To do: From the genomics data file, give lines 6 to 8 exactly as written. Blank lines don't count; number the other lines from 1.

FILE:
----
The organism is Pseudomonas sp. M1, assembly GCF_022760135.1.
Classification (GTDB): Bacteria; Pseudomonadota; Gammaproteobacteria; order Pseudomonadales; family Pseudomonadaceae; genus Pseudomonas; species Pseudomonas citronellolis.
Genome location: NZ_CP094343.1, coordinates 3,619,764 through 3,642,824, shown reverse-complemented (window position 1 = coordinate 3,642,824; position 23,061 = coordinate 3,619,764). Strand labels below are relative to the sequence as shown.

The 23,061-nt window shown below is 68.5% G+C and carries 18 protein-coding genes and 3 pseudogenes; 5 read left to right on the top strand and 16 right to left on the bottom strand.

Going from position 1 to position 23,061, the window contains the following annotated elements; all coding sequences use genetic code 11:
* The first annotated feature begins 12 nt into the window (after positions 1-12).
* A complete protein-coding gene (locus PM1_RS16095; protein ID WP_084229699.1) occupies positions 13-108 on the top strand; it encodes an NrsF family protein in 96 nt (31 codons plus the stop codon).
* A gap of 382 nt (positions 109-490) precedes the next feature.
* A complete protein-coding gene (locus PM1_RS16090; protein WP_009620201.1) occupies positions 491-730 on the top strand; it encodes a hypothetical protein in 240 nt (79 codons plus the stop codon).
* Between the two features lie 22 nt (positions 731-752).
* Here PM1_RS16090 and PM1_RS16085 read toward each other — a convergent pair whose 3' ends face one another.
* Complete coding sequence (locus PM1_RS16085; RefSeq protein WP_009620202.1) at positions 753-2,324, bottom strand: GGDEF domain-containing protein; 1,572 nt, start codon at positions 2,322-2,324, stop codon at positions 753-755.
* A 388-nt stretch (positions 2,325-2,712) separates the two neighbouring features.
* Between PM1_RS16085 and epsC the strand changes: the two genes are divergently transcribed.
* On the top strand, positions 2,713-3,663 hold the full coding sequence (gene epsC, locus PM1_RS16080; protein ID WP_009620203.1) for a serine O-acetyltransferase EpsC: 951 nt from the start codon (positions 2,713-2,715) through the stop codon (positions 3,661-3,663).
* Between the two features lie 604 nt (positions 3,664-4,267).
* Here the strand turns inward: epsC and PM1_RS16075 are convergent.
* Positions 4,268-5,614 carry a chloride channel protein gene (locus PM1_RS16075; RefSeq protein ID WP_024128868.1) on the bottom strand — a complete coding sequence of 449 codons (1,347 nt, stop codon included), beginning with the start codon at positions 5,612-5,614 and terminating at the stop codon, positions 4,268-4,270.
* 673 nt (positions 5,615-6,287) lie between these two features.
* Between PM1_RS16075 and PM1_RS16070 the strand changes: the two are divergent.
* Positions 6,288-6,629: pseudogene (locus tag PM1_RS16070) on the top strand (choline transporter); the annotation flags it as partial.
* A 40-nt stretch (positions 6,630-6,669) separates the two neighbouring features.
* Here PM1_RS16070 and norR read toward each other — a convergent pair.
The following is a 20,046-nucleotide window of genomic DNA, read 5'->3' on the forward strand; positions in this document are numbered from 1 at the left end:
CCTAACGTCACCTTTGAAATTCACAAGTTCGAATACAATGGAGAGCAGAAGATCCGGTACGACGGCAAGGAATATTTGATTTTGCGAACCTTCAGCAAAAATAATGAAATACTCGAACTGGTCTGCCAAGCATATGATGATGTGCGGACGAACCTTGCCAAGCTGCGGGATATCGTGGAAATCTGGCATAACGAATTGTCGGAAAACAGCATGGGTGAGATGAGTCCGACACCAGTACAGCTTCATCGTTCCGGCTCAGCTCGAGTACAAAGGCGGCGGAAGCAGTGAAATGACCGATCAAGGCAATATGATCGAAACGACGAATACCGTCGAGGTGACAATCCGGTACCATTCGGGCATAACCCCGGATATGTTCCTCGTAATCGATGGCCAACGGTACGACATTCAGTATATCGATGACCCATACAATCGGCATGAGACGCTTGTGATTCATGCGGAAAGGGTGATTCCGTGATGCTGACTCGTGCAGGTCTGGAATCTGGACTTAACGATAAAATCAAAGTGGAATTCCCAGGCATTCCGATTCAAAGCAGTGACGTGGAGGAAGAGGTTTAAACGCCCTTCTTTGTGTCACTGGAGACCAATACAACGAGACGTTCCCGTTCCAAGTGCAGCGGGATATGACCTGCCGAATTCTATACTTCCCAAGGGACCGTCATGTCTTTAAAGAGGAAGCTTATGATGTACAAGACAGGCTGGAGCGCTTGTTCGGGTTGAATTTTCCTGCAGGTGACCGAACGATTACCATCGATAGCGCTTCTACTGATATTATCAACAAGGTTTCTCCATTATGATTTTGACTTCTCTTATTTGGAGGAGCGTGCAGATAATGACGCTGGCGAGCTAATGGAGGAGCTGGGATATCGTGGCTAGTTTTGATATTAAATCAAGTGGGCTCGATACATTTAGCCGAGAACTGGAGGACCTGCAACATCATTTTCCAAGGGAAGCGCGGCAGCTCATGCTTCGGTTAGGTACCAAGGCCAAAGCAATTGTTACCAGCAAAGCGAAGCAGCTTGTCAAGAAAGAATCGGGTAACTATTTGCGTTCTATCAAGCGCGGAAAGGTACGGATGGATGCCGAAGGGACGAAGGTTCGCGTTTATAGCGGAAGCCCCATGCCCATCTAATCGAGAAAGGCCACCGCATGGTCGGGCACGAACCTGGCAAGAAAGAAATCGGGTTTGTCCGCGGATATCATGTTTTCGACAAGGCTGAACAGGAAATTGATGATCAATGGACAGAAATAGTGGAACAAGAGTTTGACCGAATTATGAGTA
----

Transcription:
* The first annotated feature begins 12 nt into the window (after positions 1-12).
* A complete protein-coding gene (locus PM1_RS16095; protein ID WP_084229699.1) occupies positions 13-108 on the top strand; it encodes an NrsF family protein in 96 nt (31 codons plus the stop codon).
* A gap of 382 nt (positions 109-490) precedes the next feature.